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Is it feasible for an engineering student from Germany to get into a Ph.D. program in the UK/Ireland? Specifically, what should one keep in mind/try to accomplish in the last two years before finishing the "Diplom"? How would one apply?

Maybe this question can be extended to other combinations of countries, but I didn’t want it to be too broad.

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Do consider an EngD too. –  EnergyNumbers Feb 23 '12 at 19:18
    
From what I gather (from wikipedia) an EngD is not much different, but maybe more closely related to the industry. Maybe you could add how it is perceived in the UK (and Germany) at the industry,i.e. is it widely known? –  Psirus Feb 23 '12 at 19:39
    
I have a "Dipl.-Ing. (FH)" and a "M.Eng." (same FH, both "Elektrotechnik") and did a Ph.D. in Electronic Engineering at the University of Limerick. They would have accept me without the Masters as well, but then you need to first start a "Masters by Research" and then you can apply for a transfer to the Ph.D. course after one year. –  Martin Scharrer Sep 16 '13 at 8:31
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2 Answers

up vote 4 down vote accepted

In short, yes. If you're talking about the "traditional" 5 year Diplom, it's essentially equivalent to an MSc, which is what most universities require to start a PhD (although some only require a Bachelor's degree). I don't think you need to keep anything in particular in mind when finishing, apart from making sure that you get good grades for your transcript :)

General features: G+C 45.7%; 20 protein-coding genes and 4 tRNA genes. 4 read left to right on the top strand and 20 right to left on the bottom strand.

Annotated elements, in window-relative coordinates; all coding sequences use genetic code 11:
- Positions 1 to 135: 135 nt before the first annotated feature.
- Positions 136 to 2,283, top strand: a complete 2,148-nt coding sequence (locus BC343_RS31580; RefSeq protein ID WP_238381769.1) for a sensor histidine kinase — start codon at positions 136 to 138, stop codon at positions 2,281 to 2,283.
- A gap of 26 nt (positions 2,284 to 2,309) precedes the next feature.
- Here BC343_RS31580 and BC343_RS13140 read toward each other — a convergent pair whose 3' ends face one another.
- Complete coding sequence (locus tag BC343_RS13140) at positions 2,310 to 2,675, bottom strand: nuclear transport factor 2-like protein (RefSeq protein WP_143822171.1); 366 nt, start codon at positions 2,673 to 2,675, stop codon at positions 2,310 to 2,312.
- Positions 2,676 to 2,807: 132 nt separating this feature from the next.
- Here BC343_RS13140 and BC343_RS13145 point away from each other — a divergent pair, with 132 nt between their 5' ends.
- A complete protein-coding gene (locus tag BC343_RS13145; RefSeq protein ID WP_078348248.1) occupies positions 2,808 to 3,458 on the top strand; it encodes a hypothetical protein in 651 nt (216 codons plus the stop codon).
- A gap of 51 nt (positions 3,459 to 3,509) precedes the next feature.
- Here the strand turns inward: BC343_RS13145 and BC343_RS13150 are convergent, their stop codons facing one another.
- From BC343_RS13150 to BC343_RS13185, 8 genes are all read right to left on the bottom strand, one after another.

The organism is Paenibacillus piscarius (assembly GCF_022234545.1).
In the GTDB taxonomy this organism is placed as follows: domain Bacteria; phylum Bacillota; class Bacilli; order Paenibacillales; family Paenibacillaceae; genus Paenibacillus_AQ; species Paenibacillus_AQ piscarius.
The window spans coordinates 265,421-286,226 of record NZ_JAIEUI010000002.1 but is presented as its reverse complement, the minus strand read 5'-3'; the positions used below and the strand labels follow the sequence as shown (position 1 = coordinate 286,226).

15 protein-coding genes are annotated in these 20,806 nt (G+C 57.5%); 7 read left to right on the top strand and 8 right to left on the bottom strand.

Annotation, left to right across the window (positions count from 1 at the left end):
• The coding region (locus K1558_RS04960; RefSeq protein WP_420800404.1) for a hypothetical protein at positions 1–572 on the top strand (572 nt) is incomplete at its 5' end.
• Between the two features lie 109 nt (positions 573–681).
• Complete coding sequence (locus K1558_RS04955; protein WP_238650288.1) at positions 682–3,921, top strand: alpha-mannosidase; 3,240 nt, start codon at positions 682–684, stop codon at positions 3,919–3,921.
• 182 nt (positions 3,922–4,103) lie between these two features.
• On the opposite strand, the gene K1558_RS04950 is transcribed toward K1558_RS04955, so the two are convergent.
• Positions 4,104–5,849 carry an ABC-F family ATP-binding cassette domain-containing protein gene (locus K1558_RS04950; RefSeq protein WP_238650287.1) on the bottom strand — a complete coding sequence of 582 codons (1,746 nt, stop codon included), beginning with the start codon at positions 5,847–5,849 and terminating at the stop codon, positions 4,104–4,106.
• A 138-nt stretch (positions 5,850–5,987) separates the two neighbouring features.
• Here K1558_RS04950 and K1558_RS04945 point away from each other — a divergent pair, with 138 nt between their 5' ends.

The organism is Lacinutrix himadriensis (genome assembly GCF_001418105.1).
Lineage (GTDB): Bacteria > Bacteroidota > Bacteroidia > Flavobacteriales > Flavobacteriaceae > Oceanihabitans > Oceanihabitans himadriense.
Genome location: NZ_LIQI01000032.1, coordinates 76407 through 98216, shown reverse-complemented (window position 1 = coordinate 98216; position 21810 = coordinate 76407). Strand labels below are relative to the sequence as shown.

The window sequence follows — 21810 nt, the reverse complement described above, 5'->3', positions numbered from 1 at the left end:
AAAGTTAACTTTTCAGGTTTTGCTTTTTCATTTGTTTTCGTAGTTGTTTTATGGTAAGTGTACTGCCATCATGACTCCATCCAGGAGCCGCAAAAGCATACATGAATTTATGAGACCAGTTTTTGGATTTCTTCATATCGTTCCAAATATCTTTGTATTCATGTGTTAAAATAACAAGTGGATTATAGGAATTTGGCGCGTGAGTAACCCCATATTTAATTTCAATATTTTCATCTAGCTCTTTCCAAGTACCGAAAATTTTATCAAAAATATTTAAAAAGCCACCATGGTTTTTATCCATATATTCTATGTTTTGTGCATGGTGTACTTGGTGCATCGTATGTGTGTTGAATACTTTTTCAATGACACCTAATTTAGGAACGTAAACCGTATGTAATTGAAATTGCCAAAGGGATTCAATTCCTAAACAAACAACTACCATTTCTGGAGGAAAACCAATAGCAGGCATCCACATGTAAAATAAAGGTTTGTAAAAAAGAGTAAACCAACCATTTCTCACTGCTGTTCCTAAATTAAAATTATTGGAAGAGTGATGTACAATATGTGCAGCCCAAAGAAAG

The application procedure wouldn't be any different from other students, although you may have to explain in some detail what your degree is.

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Thank you for your answer. I have to admit that I don’t know what the usual application procedure for a regular British Ph.D. student is. Maybe that should go into another question though. –  Psirus Feb 23 '12 at 19:41
    
You'll find instructions on the page that advertises a PhD position. Usually you need to contact whoever is in charge and send CV/transcript/etc. –  Lars Kotthoff Feb 23 '12 at 19:48
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Yes, it is certainly possible.

One thing to keep in mind is that practically all PhD programs in the UK require some evidence of an acceptable standard of English (see here for an example), usually IELTS or TOEFL tests, and depending on your English skills, this might warrant some preparation during the last year of your Diplom.

Many PhD programs also require at least two letters of recommendation, so the sooner you have an idea who might provide these for you, the better.

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Good to know about the English tests. Do the letters of recommendation have to be from a university, or are industrial recommendations possible as well? –  Psirus Feb 24 '12 at 15:17
    
@Psirus: As someone who reviews admissions applications, a good letter from someone who knows you well is better than a weak letter that doesn't provide any insight. It would be better if you had at least one letter of recommendation from an academic advisor, but it won't help you if it's not a good letter. –  aeismail Feb 27 '12 at 12:24
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